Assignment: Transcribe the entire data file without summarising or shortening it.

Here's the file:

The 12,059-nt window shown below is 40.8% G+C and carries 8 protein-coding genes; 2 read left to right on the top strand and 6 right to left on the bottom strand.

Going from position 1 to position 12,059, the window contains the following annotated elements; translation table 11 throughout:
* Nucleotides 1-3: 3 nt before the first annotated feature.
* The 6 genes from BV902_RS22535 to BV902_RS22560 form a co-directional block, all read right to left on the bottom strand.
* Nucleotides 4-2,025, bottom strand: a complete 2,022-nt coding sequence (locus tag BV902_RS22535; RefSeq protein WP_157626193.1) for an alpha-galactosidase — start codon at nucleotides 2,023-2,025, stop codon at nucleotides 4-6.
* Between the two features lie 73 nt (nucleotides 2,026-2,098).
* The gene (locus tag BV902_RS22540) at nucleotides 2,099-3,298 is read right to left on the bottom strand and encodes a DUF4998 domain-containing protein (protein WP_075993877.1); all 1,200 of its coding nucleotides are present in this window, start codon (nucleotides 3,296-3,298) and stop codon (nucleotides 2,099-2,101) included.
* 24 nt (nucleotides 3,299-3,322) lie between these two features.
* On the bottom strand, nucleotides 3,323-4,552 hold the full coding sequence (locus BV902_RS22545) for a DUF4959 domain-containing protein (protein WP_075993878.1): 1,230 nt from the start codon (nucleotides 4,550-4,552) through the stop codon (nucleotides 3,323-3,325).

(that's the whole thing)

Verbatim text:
The 12,059-nt window shown below is 40.8% G+C and carries 8 protein-coding genes; 2 read left to right on the top strand and 6 right to left on the bottom strand.

Going from position 1 to position 12,059, the window contains the following annotated elements; translation table 11 throughout:
* Nucleotides 1-3: 3 nt before the first annotated feature.
* The 6 genes from BV902_RS22535 to BV902_RS22560 form a co-directional block, all read right to left on the bottom strand.
* Nucleotides 4-2,025, bottom strand: a complete 2,022-nt coding sequence (locus tag BV902_RS22535; RefSeq protein WP_157626193.1) for an alpha-galactosidase — start codon at nucleotides 2,023-2,025, stop codon at nucleotides 4-6.
* Between the two features lie 73 nt (nucleotides 2,026-2,098).
* The gene (locus tag BV902_RS22540) at nucleotides 2,099-3,298 is read right to left on the bottom strand and encodes a DUF4998 domain-containing protein (protein WP_075993877.1); all 1,200 of its coding nucleotides are present in this window, start codon (nucleotides 3,296-3,298) and stop codon (nucleotides 2,099-2,101) included.
* 24 nt (nucleotides 3,299-3,322) lie between these two features.
* On the bottom strand, nucleotides 3,323-4,552 hold the full coding sequence (locus BV902_RS22545) for a DUF4959 domain-containing protein (protein WP_075993878.1): 1,230 nt from the start codon (nucleotides 4,550-4,552) through the stop codon (nucleotides 3,323-3,325).